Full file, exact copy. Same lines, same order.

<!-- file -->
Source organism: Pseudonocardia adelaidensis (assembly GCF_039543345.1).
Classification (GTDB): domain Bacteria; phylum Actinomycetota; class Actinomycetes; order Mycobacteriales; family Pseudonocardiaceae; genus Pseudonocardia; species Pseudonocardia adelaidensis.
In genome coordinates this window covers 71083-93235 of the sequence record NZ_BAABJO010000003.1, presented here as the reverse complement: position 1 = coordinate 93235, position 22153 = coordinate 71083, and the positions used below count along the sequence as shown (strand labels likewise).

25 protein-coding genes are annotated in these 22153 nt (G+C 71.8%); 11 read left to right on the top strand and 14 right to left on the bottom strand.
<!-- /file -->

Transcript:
Source organism: Pseudonocardia adelaidensis (assembly GCF_039543345.1).
Classification (GTDB): domain Bacteria; phylum Actinomycetota; class Actinomycetes; order Mycobacteriales; family Pseudonocardiaceae; genus Pseudonocardia; species Pseudonocardia adelaidensis.
In genome coordinates this window covers 71083-93235 of the sequence record NZ_BAABJO010000003.1, presented here as the reverse complement: position 1 = coordinate 93235, position 22153 = coordinate 71083, and the positions used below count along the sequence as shown (strand labels likewise).

25 protein-coding genes are annotated in these 22153 nt (G+C 71.8%); 11 read left to right on the top strand and 14 right to left on the bottom strand.